2. Knowing what needs to be done during each step of the process gives a Recruiter confidence and the tools they need to evaluate their own performance. They can look back over each placement process and see specifically where they could have said something different to expedite the process or eliminate a roadblock. Their skills allow them to approach passive candidates most effectively.

 

3. Recruiters with FCR (full cycle recruiting) skills offer the best value to employers, candidates, and themselves. Knowledge is power when it comes to recruiting.

 

4. FCR is the pathway to make the most money in this industry.

 

5. When a recruiter is proficient in all the steps of FCR, they can work with other Recruiters to double, maybe triple the number of placements, they could make on their own. Working with a strong team of Recruiters can be both rewarding and lots of fun.

 

6. Full cycle Recruiters have the skills that are most in demand. The average company in the United States has about 24% turnover a year! That kind of turnover costs companies unnecessary billions each year. Employee retention begins with good hiring practices. If an employee senses they mean nothing to an employer (and many HR departments are famous for making new hires feel like faceless numbers) then new hires feel no obligation to those employers in return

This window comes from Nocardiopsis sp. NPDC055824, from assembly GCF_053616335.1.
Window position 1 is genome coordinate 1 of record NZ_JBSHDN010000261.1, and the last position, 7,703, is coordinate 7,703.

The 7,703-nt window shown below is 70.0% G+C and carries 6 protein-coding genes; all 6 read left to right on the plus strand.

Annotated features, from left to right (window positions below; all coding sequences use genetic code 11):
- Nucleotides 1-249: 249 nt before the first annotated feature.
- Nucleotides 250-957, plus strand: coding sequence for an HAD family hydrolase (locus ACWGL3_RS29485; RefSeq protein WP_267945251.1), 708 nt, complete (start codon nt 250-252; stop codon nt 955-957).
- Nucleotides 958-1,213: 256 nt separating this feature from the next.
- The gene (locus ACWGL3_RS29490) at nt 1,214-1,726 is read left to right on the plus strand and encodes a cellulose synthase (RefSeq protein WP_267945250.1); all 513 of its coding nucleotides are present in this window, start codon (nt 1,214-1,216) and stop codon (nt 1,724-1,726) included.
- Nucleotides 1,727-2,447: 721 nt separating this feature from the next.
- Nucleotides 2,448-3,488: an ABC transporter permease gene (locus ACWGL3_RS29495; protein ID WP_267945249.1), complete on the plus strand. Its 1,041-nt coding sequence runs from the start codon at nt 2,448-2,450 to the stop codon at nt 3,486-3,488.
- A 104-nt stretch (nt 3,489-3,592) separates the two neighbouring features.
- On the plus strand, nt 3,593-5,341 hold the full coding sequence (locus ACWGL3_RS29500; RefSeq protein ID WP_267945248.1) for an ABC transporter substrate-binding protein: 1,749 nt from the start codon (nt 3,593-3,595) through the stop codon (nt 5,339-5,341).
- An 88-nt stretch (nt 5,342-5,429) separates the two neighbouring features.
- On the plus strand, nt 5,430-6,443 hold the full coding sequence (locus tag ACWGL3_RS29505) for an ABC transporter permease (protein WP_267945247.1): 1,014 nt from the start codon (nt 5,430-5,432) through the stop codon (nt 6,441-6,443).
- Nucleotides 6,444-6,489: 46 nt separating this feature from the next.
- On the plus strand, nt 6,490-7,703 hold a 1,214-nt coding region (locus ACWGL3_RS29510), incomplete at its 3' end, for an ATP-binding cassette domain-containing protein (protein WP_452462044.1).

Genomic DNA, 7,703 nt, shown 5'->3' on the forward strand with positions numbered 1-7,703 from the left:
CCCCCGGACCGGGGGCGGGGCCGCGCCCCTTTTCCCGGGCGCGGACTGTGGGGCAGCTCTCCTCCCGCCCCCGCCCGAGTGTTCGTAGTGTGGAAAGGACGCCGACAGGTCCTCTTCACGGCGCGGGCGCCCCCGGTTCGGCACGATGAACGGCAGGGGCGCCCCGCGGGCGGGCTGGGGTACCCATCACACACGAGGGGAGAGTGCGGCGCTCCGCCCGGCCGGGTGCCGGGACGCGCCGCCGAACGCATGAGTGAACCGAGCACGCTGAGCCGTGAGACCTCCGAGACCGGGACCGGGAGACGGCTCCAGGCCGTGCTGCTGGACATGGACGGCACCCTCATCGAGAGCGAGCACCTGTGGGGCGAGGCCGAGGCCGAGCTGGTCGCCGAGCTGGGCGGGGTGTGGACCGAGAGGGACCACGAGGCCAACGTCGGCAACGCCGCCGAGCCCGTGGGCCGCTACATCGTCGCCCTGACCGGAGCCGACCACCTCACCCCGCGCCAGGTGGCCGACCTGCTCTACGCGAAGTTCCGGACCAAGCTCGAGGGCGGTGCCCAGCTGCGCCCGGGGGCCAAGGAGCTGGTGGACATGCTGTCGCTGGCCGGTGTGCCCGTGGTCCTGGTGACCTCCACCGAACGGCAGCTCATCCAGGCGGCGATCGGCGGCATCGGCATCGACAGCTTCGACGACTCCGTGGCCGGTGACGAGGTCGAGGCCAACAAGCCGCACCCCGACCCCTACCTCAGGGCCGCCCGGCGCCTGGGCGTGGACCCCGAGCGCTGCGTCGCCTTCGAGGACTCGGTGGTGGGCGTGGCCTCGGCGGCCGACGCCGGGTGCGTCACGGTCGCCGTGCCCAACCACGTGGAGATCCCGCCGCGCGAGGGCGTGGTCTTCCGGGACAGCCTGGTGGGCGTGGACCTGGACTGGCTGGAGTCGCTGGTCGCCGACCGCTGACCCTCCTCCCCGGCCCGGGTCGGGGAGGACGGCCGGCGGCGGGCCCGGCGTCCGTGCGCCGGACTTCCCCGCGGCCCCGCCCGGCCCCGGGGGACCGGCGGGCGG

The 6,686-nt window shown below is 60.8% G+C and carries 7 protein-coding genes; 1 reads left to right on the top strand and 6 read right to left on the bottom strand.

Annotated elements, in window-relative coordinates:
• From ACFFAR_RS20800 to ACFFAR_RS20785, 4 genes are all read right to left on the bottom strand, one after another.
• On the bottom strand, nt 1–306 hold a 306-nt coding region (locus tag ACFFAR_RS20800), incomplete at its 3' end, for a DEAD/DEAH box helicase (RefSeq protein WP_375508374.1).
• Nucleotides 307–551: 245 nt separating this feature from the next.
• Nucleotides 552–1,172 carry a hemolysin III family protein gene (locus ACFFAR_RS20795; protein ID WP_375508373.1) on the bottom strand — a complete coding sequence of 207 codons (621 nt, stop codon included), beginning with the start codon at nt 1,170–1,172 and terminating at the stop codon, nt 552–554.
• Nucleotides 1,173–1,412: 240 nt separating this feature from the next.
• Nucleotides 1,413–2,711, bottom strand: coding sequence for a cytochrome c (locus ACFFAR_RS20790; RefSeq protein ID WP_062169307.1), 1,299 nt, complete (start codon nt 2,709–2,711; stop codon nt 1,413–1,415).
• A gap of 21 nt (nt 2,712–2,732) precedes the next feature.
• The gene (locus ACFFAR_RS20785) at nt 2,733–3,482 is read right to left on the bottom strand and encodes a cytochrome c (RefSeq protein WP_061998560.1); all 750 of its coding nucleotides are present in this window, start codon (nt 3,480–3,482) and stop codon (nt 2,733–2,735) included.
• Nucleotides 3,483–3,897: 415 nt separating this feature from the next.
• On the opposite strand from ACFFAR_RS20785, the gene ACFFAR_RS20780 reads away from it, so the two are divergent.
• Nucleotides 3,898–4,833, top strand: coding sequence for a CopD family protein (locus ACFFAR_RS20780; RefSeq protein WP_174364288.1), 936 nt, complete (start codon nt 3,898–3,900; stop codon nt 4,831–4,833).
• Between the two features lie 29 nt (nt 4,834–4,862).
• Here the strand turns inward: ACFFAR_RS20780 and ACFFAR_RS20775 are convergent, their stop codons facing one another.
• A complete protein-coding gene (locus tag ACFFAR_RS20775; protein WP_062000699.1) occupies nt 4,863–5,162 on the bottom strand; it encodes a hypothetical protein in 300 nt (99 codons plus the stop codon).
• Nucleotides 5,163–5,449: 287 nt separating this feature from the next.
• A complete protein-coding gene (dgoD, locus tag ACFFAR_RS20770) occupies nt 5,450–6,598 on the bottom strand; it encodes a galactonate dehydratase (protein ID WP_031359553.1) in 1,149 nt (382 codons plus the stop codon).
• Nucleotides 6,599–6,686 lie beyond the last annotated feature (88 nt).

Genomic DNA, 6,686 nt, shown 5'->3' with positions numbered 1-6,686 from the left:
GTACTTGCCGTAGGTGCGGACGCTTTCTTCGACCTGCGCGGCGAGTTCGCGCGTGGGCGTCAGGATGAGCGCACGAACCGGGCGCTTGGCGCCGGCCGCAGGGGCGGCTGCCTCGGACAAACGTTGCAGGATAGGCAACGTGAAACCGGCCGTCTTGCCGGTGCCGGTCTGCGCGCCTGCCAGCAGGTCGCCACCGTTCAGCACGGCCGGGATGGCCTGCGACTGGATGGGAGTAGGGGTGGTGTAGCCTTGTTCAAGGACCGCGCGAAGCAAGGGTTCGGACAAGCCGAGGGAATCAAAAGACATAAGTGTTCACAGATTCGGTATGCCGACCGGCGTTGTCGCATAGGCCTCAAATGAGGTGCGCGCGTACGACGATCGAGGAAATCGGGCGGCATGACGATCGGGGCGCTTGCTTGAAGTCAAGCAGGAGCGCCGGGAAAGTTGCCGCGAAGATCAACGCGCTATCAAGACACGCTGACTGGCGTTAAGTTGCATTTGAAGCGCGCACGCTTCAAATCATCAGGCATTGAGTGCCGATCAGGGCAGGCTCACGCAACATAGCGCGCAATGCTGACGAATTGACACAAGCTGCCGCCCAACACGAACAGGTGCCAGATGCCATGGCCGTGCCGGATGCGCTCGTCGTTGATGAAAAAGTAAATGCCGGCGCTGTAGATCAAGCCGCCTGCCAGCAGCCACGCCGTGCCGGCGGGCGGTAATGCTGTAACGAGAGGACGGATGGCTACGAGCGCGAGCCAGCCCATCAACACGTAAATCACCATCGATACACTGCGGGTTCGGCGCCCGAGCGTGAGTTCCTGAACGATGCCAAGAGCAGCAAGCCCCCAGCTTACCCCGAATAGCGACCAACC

7. When a Recruiter knows FCR they have the most control over their earnings, lifestyle, working conditions, and job satisfaction.

 

8. FCR is emotionaly, intellectually, and financially rewarding, in my opinion.

 

9. The skills a Recruiter acquires when they learn FCR are transferable to other areas of work and life. Knowing how to ask questions and listen effectively can help keep a person with teenagers sane. These skills can improve relationships with spouses, neighbors, relatives, and co-workers. These principles apply when one is negotiating to buy a company, car, home, etc.

 

10. Recruiters who master their craft have less stress and fewer frustrations related to 'lost' deals. They are more effective and successful than those who don't know FCR.

 

Less than 20% of Recruiters have been trained in full cycle recruiting. That leaves those with full cycle recruiting skills with a tremendous opportunity and vast potential to excel in those industries that attract them most. Don't try and 'wing it' with your career. Make regular investments in your personal recruiter education and it will pay you back countless times over.

 

Published in Human Resources
Wednesday, 11 July 2012

Hire Right the First Time: 5 Steps

Spend time up front to nail the right hires, and build a strong, cohesive team.

Interview Chairs

Hiring is hard, regardless of your industry or the surplus of candidates in the job market these days. In 7.5 years in business at Metal Mafia, I have hired a lot of great people for my team--but I have also hired many more who were not the right fit. Somewhere after the fifth or sixth bad choice, I decided I must be doing something wrong in the hiring process and tried to figure out how I could recruit and hire more accurately.

Here's what I learned and how I modified our hiring process:

Published in Staffing

Interesting stats to consider for HR executives and managers.

Published in Human Resources